It's Our Turn to Eat: The Story of a Kenyan Whistle Blower

It's Our Turn to Eat: The Story of a Kenyan Whistle BlowerThere was a mention of Anglo Leasing in the news a couple of weeks ago I asked my Kenyan husband what it was, and he couldn t tell me anything other than some kind of scandal involving high profile politicians I decided it was time to take this one off my to read list I found it very well written The book breezes through a ton of information in quick succession, leaving my mind reeling and needing to process The main story line covers the 2002 Kenyan elections through the aftermath of the 2007 elections However, Wrong also briefly delves into Kikuyu history and culture, the personal and family background of the whistleblower, colonial history of Kenya, the Mau Mau rebellion, early political history of Kenya, and a bit about the Goldenberg scandal It s a lot of ground to cover, and there may be as many tangent chapters as there are main story line chapters, but the history provides important context For an American living in Kenya, it was very eye opening.Wrong doesn t mince words, and she is equally critical of western governments including her own as she is of Kenya She ends, not with victory, but with a word of hope Exposure of Anglo Leasing made a little progress than exposure of Goldenberg Maybe the next one will make even progress. I would like to give this book a higher rating, because I actually quite enjoyed it, but it has some definite shortcomings The greatest of these shortcomings is it s lack of a unifying thought The author can t seem to decide if this is a book about John Githongo, or generally about the Anglo Leasing scandal, or even generally a history of corruption and it s influence in Kenya This is perhaps most obvious in the last chapters of the book, where she tries to tack on a brief recounting of the electoral violence of 2007 8 but it comes off feeling shoehorned in.It s an interesting piece of Kenyan history to recount, involving electoral violence, death threats, paid informants, international exiles, and illicitly taped conversations And I greatly enjoyed reading of the details, since I was living in Malawi in 2007 and was largely disconnected from international news at the time I was aware of John Githongo and the Anglo Leasing scandal, but not on any greatly detailed level However the book simply lacks a clearly defined unifying argument or thought I think, if asked, she would argue that the central idea is political eating, and Kenya s history of swinging back and forth between different ethnic leaders for whom the problem was never corruption, but the fact that corruption was benefiting someone else but there are so many different tangents and facts and opinions and arguments thrown in together that no single unifying one is able to rise to the surface.She is a good writer, and she has a unique personal window into both the electoral violence and John Githongo In fact, the book is at it s best when the author recounts events which she herself was involved in, which may explain why my favourite part of the book is the ending which isn t even about the financial scandal, instead covering the political violence It s just unfortunate that the book wasn t able to be. The central story of this book is fascinating It concerns the travails of John Githongo, the Kenyan Governance and Ethics Secretary, who in 2004 fled his country in fear for his life when he outed an intricate government kickback scandal known as Anglo Leasing British journalist Michela Wrong is uniquely suited to tell his story because Githongo hid in her house during his surreptitious sojourn in London There, while being trailed by Kenyan intelligence, he transcribed the conversations he secretly taped between himself, his old boss President Mwai Kibaki , and his grasping cabinet Githongo then wrote and released a damning report on the still pervasive government corruption destroying his country.But Githongo s story actually takes up only a small part of the book, since, understandably, few others want to talk about his stretch of time in the Kenyan State House The real amazing insights here concern the history of Kenya leading up to President Kibaki and, even importantly, the developed world s strange reactions to Githongo s impressive work.Wrong shows that, beginning with the colonialist Sir Charles Eliot in the early 1900s, ruler after Kenyan ruler worked to exacerbate and exploit Kenyan ethnic differences The British practically invented them with their self appointed government chiefs and their 24 arbitrary native reserves for suddenly organized tribes like the Luhya or the Kalenjin which literally means I say to you, the opening of a British army recruiting broadcast, but now generally recognized as an ancient tribe The British also demanded identity cards for traveling males and instituted rules against migration outside one s own reserve The first black leader, Jomo Kenyatta, furthered this mentality by buttressing his own Kikuyu tribe with plum government jobs and good infrastructure Then the disastrous reign of Daniel Arap Moi as some said, L etat, c est Moi brought the Kalenjin tribe to ridiculously disproportionate power at 8% of the population, they had a third of the cabinet seats, and medical care so good that they were 50% less likely to die before the age of 5 than the rest of the country By 2002, the large Kikuyu organized across ethnic lines in an idealistic campaign to elect Mwai Kibaki, but secretly many Kikuyu said merely that it s our turn to eat In the end there was no ideology, just plain robbery for the sake of family and tribe.Yet after Githongo himself a Kikuyu revealed the extent of this corruption, the aid donors in the First World were shockingly quiescent Many pointed to the GDP growth rates of 6% under Kibaki compared to almost nothing under Moi , and claimed, with a hint of condescension, that one had to expect some corruption in any African country Tony Blair s government had pledged on its election to increase foreign aid to 0.7% of its GDP, and they were having enough trouble giving cash to respectable African leaders without a gadfly like Githongo around When their own High Commissioner, Sir Edward Clay, began attacking the Kenyan corruption, they became even defensive, and barely delayed even a single aid payment, much of which undoubtedly went to the bank accounts of presidential favorites Ultimately, in an almost too perfect denouement, Githongo s warnings were proved accurate when the Kenyan government the First World donors said was trustworthy falsified its 2007 election returns to keep itself in power, which lead to massive popular outrage and unprecedented ethnic bloodletting, with up to 1,500 people killed and 300,000 people displaced The tragedy is that some harsh words and actions from foreign donors, whose aid made up almost 5% of the Kenyan budget, could have averted the whole disaster and brought down Kibaki years before he went over the edge Instead, the dangers of unchecked ethnic favoritism were made all too apparent Overall, this book tells an amazing, classic story of good intentions gone awry and noble efforts stymied in political pragmatics In some ways, it s an old tale well told. A fascinating story of a man that was na ve enough to believe he can bring down corrupion in Kenya and succeeded if only in setting up a precedent that will win in the long run And another good one from Michela Wrong. Absolutely beautiful beautiful bookWrong s gone full drive over here, giving you all the different views of what she s telling.At the beginning of the book you start reading it, feeling inspired, wanting to go all Githongo but at the end, the cost is very high, Githongo lost a relationship, David Munyakei lost his life due to the short memory span of Kenyans And through this book I found out about him, an unsung national hero who died of the most tragic of causes, poverty It really makes you think twice Yes the untouchables are touchable but what s the cost Thanks to this book I ll never look at the Maribou Storks that hang around the Nyayo national stadium in the same manner again, they now stand for something much than just an animal in the avian class If you have any interest in Kenya, or how corruption works in Africa, or how aid agencies can exacerbate corruption, READ THIS BOOK Wrong is a careful, clear writer who pulls no punches Nobody comes across as a hero here, but in telling the story of John Githongo, who exposed a huge corruption scandal within the Kenyan govt to the world, Wrong manages to be both pragmatic and hopeful I found myself not only nodding but exclaiming out loud in agreement, as well as wincing at times at the mirror of Kenyan society held up in this book If I could give than five stars, I would. It was a good read indeed, largely about the history of corruption root of social injustices in Kenya than the story of a Kenyan whistle blower.It is written for an audience outside Kenya or the Kenyan generation born from the mid 1990s There isn t much for someone who witnessed the Kenyatta, Moi, Kibaki and now Uhuru presidency I was jazzed by John Githongonot an easy thing to do but he did it and has possibly inspired change in one way or another. Once again Michela Wrong s journalistic impressionism and meticulous reporting lights up a neglected corner of a neglected continent Wrong is a writer with incredible sources and she knows how to weld their information into a compelling story The book centers on John Githongo, an idealist in a world where pragmatism ruled He was appointed as the head of a new anti corruption agency created by Mwai Kibaki, newly elected president of Kenya Kibaki was only the third Chief Executive of the east African country, replacing Daniel arap Moi who ruled from 1978 to 2002 and who replaced the revered Jomo Kenyatta, founding father, freedom fighter, hero of African independence Kenya, according to Wrong, is structured by tribe than anything else Membership in the Kikuyu tribe is important than citizenship of Kenya, for example President Kibaki and John Githongo were Kikuyus and Githongo discovered his role in the government was to act as window dressing for donors and foreign governments, to show these very important westerners that the corrupt old days of Moi were over They weren t, of course The people pocketing the bribes and kickbacks changed by the method didn t and the Githongo found out the less popular he became Those now in power had the same view of government as those they replaced it was not to produce publicgoods like roads, bridges, markets, irrigation, education, health care, public sanitation, clean drinking water or effective legal systems but to produce private goods for those who hold or have access to political power Contracts don t go to the low bidder or to the company most able to perform but to whoever offers the largest bribe The most outrageous example of this is the Anglo Leasing fiasco Anglo was a company that existed only as an address in Liverpool it had no plants, no equipment, produced nothing, had no contacts with those who did It wasn t even a middleman but simply a facade so that when contracts let by the Kenyan government were paid to Kenyan officials the checks weren t made out to the individual politicians When the government decided to update the printing and tracking of its passports Anglo was given the contact for a bid of 30 million Euros even though a French company with a long list of satisfied clients bid 6 million Euros But it wasn t just the 500% increase in cost Anglo Leasing had no capacity to produce passports and had no intention of doing so They were also given contracts for a forensic lab, military vehicles even a frigate for the navy.This is a tragic true story of one man s efforts his obsessed and doomed striving to vault Kenya from a well oiled kleptocracy that kept its citizens poor while the elites prospered into a functioning democracy. This book is unofficially banned in Kenya which means no book store will dare to stock it but its gained quite an underground following I have found it on sale on the streets, being sold at a profitable premium by newspaper vendors.Rather than being a tell all book about a corruption scandal the book goes into some length about the nature of corruption in Kenya Tribal identity and loyalty to clans and a culture of impunity are brought out very well in this biographical work.Few people in Kenya bothered to read the Githongo dossier available online on the bbc website or the Kroll report available on the mars kenya website the reason being these were never official reports released by a government authority This book is not for people seeking a officially endorsed storyline of events In the end it is a tale of bravery and honesty and a solitary man s crusade to change the status quo. When Michela Wrong S Kenyan Friend John Githongo Appeared One Morning On The Doorstep Of Her London Flat, It Was Clear Something Had Gone Very Wrong In A Country Regarded Until Then As One Of Africa S Few Budding Success Stories John S Tale Is The Story Of How A Brave Man Came To Make A Lonely Decision With Huge Ramifications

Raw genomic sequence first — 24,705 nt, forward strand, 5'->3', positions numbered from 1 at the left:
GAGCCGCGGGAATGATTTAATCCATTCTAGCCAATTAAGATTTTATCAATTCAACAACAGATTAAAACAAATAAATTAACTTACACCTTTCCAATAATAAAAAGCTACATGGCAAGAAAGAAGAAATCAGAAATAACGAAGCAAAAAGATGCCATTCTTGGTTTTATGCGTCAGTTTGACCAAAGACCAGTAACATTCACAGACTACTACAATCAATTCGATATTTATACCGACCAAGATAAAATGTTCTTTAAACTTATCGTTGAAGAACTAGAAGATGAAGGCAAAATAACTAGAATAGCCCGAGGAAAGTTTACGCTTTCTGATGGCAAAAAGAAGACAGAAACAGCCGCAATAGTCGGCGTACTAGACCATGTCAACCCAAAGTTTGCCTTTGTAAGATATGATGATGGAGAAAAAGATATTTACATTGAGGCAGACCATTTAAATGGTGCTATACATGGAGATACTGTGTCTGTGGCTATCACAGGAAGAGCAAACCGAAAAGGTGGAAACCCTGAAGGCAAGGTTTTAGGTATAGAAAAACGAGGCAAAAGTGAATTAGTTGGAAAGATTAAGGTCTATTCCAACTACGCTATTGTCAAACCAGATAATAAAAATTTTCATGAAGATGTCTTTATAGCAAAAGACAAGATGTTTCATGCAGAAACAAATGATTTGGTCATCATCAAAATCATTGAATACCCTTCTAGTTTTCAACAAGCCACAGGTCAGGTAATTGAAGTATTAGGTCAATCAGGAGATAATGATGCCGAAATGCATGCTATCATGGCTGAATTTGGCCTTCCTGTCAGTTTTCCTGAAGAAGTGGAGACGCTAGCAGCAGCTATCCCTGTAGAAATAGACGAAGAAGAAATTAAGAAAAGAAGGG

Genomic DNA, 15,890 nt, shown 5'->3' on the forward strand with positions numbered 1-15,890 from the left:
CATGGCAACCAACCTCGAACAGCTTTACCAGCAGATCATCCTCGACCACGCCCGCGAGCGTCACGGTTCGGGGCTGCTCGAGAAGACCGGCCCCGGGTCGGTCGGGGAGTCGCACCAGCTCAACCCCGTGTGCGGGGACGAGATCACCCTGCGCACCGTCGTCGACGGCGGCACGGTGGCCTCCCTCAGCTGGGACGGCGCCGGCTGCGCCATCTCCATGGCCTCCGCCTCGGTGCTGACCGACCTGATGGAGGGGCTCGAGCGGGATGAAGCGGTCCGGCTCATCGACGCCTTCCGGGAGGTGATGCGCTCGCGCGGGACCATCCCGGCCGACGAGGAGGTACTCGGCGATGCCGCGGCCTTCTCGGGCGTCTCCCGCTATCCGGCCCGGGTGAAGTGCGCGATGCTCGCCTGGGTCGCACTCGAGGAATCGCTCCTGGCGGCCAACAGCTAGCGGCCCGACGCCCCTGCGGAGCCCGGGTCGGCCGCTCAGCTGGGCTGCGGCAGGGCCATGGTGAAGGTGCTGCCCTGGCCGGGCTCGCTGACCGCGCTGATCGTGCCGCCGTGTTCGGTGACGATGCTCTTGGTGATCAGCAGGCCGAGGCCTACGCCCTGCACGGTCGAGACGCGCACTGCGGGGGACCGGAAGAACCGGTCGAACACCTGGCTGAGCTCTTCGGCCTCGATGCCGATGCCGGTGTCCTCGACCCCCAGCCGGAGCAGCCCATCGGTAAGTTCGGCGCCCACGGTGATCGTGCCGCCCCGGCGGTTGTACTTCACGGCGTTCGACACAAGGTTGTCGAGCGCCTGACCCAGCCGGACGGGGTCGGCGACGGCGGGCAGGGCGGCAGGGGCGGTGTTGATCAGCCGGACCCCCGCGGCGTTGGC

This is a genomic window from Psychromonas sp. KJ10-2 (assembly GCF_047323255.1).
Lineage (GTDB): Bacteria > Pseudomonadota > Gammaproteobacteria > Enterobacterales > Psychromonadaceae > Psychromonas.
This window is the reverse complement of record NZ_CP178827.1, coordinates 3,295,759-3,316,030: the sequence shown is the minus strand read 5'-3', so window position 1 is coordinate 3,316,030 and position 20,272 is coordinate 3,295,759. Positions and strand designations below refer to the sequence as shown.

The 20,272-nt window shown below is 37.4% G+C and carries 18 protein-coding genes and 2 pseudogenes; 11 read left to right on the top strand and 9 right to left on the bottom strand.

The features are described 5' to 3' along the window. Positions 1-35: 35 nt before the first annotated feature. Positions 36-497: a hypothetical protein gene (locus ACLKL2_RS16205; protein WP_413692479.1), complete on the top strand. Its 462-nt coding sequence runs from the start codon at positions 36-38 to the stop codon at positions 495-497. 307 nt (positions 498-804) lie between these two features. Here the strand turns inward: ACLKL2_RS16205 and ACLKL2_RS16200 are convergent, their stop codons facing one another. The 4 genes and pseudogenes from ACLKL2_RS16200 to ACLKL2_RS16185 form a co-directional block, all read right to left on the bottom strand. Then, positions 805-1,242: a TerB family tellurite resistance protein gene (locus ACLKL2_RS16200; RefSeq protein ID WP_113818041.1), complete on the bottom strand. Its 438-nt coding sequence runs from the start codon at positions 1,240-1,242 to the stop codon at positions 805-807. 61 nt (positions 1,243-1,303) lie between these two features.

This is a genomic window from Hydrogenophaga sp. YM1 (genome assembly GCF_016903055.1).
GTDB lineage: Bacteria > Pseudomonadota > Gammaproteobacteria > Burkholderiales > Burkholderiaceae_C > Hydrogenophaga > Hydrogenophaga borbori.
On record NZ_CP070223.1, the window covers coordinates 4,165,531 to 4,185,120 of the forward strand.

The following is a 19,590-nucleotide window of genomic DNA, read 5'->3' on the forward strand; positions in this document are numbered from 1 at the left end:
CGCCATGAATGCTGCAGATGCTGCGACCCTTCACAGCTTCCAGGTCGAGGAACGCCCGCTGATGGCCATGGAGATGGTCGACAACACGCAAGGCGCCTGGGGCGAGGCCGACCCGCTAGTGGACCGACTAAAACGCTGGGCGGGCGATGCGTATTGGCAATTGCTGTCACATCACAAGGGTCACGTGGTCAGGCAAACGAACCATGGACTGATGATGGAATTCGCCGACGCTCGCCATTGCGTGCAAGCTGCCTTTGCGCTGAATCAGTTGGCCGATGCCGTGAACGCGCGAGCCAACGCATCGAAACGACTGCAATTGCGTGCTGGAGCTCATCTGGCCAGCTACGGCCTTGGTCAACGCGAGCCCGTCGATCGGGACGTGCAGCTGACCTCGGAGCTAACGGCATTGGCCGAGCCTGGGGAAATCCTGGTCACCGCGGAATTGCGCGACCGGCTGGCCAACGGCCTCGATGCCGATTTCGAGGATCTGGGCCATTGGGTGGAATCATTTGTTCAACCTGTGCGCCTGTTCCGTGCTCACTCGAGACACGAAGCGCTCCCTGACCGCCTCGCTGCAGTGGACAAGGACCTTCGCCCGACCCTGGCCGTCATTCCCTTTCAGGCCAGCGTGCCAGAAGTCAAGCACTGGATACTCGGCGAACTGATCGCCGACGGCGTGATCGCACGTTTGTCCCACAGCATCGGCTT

Half Italian, half British, Michela Wrong was born in 1961 She grew up in London and took a degree in Philosophy and Social Sciences at Jesus College, Cambridge and a diploma in journalism at Cardiff.She joined Reuters news agency in the early 1980s and was posted as a foreign correspondent to Italy, France and Ivory Coast She became a freelance journalist in 1994, when she moved to then Zaire a

❴Epub❵ ➜ It's Our Turn to Eat: The Story of a Kenyan Whistle Blower Author Michela Wrong –
  • Paperback
  • 354 pages
  • It's Our Turn to Eat: The Story of a Kenyan Whistle Blower
  • Michela Wrong
  • English
  • 02 November 2019
  • 9780007241965